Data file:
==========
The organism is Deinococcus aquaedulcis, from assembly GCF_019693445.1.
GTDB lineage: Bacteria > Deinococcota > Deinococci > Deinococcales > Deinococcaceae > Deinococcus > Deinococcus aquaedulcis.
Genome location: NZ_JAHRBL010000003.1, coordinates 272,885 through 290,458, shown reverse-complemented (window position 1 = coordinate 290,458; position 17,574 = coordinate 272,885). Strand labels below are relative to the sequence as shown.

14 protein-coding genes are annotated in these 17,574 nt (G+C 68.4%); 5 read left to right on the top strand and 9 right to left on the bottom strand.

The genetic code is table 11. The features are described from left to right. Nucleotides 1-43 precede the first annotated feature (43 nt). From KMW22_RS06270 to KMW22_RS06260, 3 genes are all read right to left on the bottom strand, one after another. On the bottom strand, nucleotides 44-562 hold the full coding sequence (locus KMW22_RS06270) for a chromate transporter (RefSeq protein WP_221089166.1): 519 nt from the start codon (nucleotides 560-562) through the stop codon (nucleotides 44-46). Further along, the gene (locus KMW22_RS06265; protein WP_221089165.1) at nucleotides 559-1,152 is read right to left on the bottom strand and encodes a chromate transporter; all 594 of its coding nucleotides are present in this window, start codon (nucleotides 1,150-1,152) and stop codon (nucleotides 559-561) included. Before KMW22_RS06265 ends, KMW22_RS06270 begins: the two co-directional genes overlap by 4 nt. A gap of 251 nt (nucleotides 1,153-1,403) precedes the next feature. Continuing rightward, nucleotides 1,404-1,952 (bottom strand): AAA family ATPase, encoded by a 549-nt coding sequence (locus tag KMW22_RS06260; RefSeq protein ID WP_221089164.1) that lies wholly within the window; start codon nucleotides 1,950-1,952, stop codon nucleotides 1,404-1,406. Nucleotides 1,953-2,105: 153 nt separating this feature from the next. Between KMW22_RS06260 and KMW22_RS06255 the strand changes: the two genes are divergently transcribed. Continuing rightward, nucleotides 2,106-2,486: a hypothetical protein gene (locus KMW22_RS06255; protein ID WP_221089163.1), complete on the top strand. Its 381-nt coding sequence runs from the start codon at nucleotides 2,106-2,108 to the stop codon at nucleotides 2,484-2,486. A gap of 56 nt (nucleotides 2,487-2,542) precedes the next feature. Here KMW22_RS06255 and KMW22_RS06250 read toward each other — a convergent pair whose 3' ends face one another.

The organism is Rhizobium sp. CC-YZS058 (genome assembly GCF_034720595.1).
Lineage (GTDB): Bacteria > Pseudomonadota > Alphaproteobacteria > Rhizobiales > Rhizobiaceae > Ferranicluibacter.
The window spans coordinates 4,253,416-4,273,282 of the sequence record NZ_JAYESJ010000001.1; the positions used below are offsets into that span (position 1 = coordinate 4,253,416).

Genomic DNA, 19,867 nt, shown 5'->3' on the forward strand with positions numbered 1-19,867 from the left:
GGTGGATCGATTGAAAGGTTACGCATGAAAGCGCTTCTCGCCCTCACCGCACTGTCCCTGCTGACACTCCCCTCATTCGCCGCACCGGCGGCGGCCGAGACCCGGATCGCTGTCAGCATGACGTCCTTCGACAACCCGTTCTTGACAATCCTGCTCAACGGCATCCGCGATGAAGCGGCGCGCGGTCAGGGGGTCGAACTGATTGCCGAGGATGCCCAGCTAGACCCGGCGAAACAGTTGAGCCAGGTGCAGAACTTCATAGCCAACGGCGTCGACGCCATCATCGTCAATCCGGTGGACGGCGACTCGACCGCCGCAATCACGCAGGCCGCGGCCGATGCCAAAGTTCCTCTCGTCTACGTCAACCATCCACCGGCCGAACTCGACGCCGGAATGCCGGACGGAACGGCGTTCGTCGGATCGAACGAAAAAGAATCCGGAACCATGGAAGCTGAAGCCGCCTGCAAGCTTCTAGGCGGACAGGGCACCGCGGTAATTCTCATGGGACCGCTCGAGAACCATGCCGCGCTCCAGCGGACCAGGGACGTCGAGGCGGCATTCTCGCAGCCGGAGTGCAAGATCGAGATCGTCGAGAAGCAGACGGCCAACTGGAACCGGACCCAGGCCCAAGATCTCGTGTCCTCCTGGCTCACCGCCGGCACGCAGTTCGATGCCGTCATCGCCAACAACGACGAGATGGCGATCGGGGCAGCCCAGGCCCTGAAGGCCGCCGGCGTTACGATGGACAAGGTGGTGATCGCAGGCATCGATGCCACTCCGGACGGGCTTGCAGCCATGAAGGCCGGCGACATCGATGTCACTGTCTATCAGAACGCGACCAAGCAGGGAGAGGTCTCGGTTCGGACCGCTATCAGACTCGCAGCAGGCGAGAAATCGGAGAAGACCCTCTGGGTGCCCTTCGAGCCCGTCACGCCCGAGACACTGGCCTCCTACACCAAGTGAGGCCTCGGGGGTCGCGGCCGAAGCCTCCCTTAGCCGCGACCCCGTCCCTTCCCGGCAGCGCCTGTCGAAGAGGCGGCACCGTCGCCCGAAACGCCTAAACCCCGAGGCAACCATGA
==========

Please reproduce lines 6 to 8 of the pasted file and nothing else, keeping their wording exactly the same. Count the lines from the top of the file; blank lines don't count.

The organism is Rhizobium sp. CC-YZS058 (genome assembly GCF_034720595.1).
Lineage (GTDB): Bacteria > Pseudomonadota > Alphaproteobacteria > Rhizobiales > Rhizobiaceae > Ferranicluibacter.
The window spans coordinates 4,253,416-4,273,282 of the sequence record NZ_JAYESJ010000001.1; the positions used below are offsets into that span (position 1 = coordinate 4,253,416).